"Education is the only billion dollar industry that tolerates abject failure."
— Geoffrey Canada, American educator, social activist, and author
The Public Education List of Shame
If you have been educated in the U.S. Public School System, or have raised a child who is or has been, you can probably add to this list. It is astounding how many problems there are in our schools. If a private school faced this level of failure, people would not send their children there, and it would likely close in short order. Yet as taxpayers, we fund this system and often keep quiet about our reservations about the way our money is spent. The time has come to find a better way forward. The challenges the current generation of children will face demand it!
- So much time and so many school resources are used teaching students to take standardized tests that have little relevance on their future life. (source)
- The material that is taught one day is forgotten the next. (source)
- Important subjects and activities have fallen by the wayside to focus on a narrow curriculum. (source) Math, science, and literacy are all important, but so is history, geography, civics, and economics. (source) Even recess, an important aspect of a child's development (source), is often cut back and sometimes eliminated. (source)
- The quality of education varies greatly between school districts, giving economic and social advantages to some kids, while perpetuating poverty and low achievement in others. (source)
- Once a student gets to school, very little time is spent learning. (source)
- Kids are bored! We've grown up thinking that boredom in school is necessary, but it's not! This isn't to say that kids must be constantly stimulated or that they should never be bored, but boredom at school is so prevalent that it's one of the most common things that kids mention about their school experience. Boredom inhibits learning, while being engaged and excited about a subject creates the ideal conditions to learn new skills and retain information. (source)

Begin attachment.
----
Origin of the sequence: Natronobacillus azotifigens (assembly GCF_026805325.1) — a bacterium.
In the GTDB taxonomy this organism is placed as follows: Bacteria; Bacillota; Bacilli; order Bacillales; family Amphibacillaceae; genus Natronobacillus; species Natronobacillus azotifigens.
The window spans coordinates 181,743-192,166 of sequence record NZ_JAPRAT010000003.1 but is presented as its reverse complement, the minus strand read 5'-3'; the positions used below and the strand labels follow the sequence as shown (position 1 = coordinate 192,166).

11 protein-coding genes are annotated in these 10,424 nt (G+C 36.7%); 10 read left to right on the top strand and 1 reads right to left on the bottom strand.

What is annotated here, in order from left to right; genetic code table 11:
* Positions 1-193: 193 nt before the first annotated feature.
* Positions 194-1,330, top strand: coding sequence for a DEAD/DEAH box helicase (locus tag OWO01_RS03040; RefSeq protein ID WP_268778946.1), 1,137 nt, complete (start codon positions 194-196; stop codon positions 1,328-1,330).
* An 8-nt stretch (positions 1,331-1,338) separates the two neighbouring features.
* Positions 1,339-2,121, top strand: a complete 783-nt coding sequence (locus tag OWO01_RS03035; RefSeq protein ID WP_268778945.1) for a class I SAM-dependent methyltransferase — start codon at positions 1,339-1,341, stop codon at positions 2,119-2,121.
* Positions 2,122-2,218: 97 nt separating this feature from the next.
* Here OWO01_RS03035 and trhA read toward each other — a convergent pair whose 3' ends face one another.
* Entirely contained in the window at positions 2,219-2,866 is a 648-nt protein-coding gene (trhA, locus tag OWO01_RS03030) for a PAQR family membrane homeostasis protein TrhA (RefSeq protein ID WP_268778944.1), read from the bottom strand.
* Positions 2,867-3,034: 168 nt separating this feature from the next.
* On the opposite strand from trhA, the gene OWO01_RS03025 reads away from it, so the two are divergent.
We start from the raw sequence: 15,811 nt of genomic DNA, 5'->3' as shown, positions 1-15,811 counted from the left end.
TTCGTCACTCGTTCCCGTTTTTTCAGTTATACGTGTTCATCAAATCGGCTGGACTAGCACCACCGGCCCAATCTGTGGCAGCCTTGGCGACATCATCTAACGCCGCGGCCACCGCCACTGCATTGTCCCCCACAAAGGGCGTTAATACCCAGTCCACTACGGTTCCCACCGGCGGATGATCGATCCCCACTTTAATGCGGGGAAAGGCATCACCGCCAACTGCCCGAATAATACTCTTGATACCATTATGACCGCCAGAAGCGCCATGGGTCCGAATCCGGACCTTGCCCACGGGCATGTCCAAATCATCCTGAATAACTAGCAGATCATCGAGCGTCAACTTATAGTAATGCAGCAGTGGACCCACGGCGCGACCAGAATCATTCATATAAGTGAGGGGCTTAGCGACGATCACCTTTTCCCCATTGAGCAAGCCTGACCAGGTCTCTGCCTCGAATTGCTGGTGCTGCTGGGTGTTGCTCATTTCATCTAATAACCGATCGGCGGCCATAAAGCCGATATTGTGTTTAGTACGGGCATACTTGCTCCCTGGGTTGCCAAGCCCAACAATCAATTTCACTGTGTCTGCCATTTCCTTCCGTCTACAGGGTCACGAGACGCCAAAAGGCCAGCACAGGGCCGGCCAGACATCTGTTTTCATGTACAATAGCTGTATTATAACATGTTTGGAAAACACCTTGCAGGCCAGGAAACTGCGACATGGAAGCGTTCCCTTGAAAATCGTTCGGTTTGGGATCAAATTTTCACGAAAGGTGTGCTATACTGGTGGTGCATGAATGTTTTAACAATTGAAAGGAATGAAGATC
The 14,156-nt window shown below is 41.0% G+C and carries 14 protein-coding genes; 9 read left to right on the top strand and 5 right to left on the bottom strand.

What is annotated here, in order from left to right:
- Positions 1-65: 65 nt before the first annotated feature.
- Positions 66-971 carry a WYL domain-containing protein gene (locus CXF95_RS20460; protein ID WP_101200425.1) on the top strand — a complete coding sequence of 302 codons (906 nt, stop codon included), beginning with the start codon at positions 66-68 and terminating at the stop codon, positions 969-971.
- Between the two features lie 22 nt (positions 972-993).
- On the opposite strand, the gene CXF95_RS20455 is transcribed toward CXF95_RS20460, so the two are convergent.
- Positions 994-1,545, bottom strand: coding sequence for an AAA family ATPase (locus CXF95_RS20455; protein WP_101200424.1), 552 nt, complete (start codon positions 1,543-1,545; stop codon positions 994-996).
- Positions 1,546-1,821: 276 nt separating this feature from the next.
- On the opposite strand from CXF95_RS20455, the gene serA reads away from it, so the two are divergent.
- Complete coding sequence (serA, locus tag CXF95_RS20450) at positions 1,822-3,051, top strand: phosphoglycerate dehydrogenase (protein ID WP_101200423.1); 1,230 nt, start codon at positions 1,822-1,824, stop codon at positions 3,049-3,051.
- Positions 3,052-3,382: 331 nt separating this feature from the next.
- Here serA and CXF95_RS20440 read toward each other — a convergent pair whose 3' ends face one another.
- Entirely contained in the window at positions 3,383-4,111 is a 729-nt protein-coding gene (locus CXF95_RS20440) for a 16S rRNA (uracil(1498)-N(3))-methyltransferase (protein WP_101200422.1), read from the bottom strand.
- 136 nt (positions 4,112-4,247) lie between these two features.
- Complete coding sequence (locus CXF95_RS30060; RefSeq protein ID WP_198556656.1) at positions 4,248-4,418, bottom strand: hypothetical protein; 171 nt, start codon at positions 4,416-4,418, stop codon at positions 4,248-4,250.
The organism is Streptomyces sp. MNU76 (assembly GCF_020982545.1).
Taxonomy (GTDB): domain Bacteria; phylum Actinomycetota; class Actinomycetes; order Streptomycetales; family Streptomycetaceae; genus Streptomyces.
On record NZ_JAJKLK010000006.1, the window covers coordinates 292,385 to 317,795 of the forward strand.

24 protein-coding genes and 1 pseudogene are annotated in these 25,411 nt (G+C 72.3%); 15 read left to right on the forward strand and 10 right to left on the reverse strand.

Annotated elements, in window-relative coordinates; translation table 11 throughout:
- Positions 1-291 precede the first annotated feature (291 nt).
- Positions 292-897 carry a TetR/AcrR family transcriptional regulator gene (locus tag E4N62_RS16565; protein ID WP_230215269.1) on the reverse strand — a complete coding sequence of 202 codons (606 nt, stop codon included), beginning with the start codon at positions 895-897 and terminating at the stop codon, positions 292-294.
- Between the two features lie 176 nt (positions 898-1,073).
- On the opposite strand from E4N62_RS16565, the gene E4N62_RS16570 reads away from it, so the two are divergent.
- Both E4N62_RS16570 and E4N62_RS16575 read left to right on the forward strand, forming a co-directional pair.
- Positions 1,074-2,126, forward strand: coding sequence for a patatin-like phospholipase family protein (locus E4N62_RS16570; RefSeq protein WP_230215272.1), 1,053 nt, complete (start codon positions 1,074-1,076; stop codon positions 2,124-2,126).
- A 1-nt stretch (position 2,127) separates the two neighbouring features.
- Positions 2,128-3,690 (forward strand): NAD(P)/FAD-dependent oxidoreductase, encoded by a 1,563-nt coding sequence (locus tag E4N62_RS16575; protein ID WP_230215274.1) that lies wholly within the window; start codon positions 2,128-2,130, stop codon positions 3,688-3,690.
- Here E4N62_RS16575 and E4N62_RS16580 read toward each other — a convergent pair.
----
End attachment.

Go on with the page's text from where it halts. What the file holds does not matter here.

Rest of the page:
- Large numbers of kids are bullied at school creating a hostile environment that can lead to increased rates of depression, suicide, and sexual harassment. (source)
- At 84%, the low graduation rate in the US (source) is a tragedy and an embarrassment. Some school districts only graduate 30-40% of their students (source). Supporting students where their passions lie, making school engaging, fun, and appropriately challenging, will address this problem. We should accept nothing less than a 99-100% graduation rate.
- Schools often cram too many students into classrooms. This is often blamed on budget restraints, but it is also the result of an outdated education model that relies on one person teaching a classroom full of kids with different needs and mastery levels. (source)
- Public schools reinforce the myth that everyone needs a four year degree. This is based on yet another myth: that vocational and technical jobs are inferior or pay less. They don't! (source) Four year college degrees are also notoriously expensive, not to mention debt-inducing. College degrees are great for some people but not for everyone, and schools should embrace the many paths to gainful and meaningful employment.
- If public school were to be invented today, it would reflect and compliment the work schedules of parents. (source) It's not hard to organize the school day in a way that parents don't need to scramble for before and after school child care. In fact, parents are left out of the equation as a matter of course. That's just plain stupid.
- Many skills that are required to live a well-adjusted, happy, and successful life are not taught in schools. Students graduate without knowing how to prepare a healthy meal, change a flat tire, do their taxes, unclog a sink, save and invest money, or even tie a basic knot. (source)
Parents, teachers, taxpayers, and especially children all deserve better!
"Our 'leaders' on both sides of the aisle continue to claim that our schools are failing and need to be reformed, while in reality our education is obsolete and needs reimagining."
― Tony Wagner
― Tony Wagner
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